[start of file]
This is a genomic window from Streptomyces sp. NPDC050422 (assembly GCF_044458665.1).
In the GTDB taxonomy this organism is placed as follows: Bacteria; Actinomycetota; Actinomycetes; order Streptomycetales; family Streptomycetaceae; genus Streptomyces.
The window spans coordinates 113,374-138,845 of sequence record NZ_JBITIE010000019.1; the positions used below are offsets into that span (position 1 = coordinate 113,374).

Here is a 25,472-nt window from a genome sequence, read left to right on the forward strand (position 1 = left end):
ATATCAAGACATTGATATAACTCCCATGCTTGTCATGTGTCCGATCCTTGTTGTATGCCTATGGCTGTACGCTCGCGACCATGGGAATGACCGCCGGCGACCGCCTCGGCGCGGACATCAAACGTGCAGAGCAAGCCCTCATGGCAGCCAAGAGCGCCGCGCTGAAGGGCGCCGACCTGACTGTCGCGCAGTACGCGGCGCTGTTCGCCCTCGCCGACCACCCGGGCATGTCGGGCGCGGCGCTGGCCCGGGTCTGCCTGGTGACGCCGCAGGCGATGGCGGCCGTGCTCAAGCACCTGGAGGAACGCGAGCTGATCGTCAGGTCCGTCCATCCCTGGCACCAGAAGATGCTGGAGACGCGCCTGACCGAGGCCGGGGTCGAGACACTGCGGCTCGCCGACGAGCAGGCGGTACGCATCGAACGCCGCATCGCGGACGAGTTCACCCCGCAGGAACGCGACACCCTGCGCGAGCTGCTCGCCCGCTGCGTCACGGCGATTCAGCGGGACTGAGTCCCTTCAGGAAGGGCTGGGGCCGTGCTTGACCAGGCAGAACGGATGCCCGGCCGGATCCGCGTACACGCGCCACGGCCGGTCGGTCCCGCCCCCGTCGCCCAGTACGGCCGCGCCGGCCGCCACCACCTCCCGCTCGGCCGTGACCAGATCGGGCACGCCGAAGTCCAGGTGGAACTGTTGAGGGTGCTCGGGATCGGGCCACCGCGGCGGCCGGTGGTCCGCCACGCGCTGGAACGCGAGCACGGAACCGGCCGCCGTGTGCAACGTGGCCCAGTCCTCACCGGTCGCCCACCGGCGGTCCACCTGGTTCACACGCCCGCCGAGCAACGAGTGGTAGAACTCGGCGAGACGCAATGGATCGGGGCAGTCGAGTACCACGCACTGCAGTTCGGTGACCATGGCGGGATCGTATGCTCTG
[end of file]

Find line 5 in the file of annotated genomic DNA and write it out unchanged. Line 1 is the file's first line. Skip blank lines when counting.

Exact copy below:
ATATCAAGACATTGATATAACTCCCATGCTTGTCATGTGTCCGATCCTTGTTGTATGCCTATGGCTGTACGCTCGCGACCATGGGAATGACCGCCGGCGACCGCCTCGGCGCGGACATCAAACGTGCAGAGCAAGCCCTCATGGCAGCCAAGAGCGCCGCGCTGAAGGGCGCCGACCTGACTGTCGCGCAGTACGCGGCGCTGTTCGCCCTCGCCGACCACCCGGGCATGTCGGGCGCGGCGCTGGCCCGGGTCTGCCTGGTGACGCCGCAGGCGATGGCGGCCGTGCTCAAGCACCTGGAGGAACGCGAGCTGATCGTCAGGTCCGTCCATCCCTGGCACCAGAAGATGCTGGAGACGCGCCTGACCGAGGCCGGGGTCGAGACACTGCGGCTCGCCGACGAGCAGGCGGTACGCATCGAACGCCGCATCGCGGACGAGTTCACCCCGCAGGAACGCGACACCCTGCGCGAGCTGCTCGCCCGCTGCGTCACGGCGATTCAGCGGGACTGAGTCCCTTCAGGAAGGGCTGGGGCCGTGCTTGACCAGGCAGAACGGATGCCCGGCCGGATCCGCGTACACGCGCCACGGCCGGTCGGTCCCGCCCCCGTCGCCCAGTACGGCCGCGCCGGCCGCCACCACCTCCCGCTCGGCCGTGACCAGATCGGGCACGCCGAAGTCCAGGTGGAACTGTTGAGGGTGCTCGGGATCGGGCCACCGCGGCGGCCGGTGGTCCGCCACGCGCTGGAACGCGAGCACGGAACCGGCCGCCGTGTGCAACGTGGCCCAGTCCTCACCGGTCGCCCACCGGCGGTCCACCTGGTTCACACGCCCGCCGAGCAACGAGTGGTAGAACTCGGCGAGACGCAATGGATCGGGGCAGTCGAGTACCACGCACTGCAGTTCGGTGACCATGGCGGGATCGTATGCTCTG